Local Ads for Google Maps

    As so many mobile searchers have a local intent, it makes sense start including advertising within Google maps (promoted pins).  This changes leverages the existing local extensions, but also expanding the information available to searchers from within maps.  Aside from business location, and opening times it will also be possible to check stock levels and see special offers.

    image showing a promoted pin on google maps
    Promoted pins and business pages on Google maps.

    How will these Adwords changes affect Small Businesses

    Theses changes are possibly the most significant updates to the Adwords platform since the system was created in 2000; reflecting how the internet is used in the mobile age.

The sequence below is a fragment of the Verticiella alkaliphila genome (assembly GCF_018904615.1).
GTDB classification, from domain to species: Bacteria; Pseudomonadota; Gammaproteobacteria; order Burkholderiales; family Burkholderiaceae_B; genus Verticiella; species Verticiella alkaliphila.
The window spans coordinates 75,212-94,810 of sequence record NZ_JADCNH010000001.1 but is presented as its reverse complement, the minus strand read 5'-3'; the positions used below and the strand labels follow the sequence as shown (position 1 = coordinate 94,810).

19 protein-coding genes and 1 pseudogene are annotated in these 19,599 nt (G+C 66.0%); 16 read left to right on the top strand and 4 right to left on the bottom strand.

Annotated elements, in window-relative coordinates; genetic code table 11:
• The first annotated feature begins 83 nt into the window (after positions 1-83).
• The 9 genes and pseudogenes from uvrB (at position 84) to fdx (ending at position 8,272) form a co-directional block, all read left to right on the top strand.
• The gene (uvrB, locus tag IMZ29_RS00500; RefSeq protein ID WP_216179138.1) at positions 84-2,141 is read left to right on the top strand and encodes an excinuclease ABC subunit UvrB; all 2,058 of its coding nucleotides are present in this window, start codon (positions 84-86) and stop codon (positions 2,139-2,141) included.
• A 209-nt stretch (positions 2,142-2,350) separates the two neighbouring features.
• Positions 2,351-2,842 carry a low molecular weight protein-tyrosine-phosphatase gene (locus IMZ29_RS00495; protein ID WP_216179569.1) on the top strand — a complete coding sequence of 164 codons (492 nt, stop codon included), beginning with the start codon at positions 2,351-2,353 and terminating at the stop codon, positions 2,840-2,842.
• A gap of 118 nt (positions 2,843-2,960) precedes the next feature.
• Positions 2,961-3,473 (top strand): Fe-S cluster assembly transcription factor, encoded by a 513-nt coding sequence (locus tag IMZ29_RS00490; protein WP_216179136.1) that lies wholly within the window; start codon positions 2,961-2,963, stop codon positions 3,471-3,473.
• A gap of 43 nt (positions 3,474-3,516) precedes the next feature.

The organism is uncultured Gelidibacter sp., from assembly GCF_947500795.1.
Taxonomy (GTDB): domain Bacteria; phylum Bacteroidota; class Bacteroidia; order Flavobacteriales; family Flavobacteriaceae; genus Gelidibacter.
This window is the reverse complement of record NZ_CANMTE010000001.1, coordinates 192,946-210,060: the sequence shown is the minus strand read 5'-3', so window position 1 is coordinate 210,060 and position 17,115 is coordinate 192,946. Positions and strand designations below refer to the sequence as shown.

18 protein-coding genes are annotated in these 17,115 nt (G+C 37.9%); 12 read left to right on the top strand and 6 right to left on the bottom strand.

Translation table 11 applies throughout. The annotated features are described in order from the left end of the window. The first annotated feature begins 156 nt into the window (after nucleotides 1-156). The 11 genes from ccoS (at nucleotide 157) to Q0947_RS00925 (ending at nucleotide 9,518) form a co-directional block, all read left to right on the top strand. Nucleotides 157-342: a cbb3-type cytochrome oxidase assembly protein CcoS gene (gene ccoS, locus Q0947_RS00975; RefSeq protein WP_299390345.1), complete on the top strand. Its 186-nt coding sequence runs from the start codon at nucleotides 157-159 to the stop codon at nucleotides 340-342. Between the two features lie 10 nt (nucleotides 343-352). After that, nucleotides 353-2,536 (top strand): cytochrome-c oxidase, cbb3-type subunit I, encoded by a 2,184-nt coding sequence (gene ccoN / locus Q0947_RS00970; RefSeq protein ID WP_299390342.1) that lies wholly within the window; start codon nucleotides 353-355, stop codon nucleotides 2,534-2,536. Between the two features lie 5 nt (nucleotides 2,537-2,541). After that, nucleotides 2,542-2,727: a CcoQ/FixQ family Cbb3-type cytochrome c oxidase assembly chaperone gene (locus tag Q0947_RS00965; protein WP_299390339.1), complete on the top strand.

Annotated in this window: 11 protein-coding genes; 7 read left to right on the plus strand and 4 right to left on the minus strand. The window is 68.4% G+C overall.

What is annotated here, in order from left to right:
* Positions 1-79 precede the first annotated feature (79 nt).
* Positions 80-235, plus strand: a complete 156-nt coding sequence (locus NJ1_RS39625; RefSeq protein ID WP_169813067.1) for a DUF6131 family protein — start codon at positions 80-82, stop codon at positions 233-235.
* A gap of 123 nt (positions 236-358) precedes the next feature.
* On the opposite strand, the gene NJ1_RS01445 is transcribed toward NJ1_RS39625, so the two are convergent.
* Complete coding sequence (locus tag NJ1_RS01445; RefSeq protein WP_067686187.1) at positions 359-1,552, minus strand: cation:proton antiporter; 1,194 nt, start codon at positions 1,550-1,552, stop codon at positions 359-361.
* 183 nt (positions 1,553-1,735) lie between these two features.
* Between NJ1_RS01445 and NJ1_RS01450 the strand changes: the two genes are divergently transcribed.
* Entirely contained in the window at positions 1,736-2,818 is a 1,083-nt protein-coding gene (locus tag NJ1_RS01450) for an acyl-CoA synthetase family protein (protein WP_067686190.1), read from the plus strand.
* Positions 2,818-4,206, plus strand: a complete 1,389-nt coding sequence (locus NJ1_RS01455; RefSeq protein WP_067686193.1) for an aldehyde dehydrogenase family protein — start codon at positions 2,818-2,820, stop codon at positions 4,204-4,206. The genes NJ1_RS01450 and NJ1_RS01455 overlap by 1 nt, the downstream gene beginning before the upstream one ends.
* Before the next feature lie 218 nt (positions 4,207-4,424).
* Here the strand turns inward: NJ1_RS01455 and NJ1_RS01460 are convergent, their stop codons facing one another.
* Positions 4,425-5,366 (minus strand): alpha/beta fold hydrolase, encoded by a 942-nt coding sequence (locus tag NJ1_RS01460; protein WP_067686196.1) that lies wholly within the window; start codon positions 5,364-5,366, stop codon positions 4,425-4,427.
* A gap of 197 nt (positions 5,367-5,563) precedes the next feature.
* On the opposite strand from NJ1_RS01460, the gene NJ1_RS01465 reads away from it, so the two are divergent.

The Adwords interface is also undergoing a redesign, although don’t expect to see that live for quite some time.  It’s a massive undertaking, and while a demo was shown at the event, likelihood is that it won’t be widely available until the end of 2017.

    While the system does allow business owners to manage their accounts, the frequency of Adwords changes highlight the importance of employing an Adwords Specialist, especially for advertisers in highly competitive markets.

    Images are screenshots taken from the Innovations Keynote speech.

  • Adding Google Adwords Conversion Tracking To Genesis Theme

    Any time you set up a Google Adwords campaign you’ll naturally want to track how effectively you are spending your money.  There are several ways to track conversion, using the variety of conversion tracking options within Adwords, or importing conversions from within Google Analytics.

    Each method has advantages, however here is one way to implement the Conversion Tracking code if you are using a Genesis theme.  Obviously it goes without saying that you’re editing a Child or Custom theme and not the core Genesis Framework.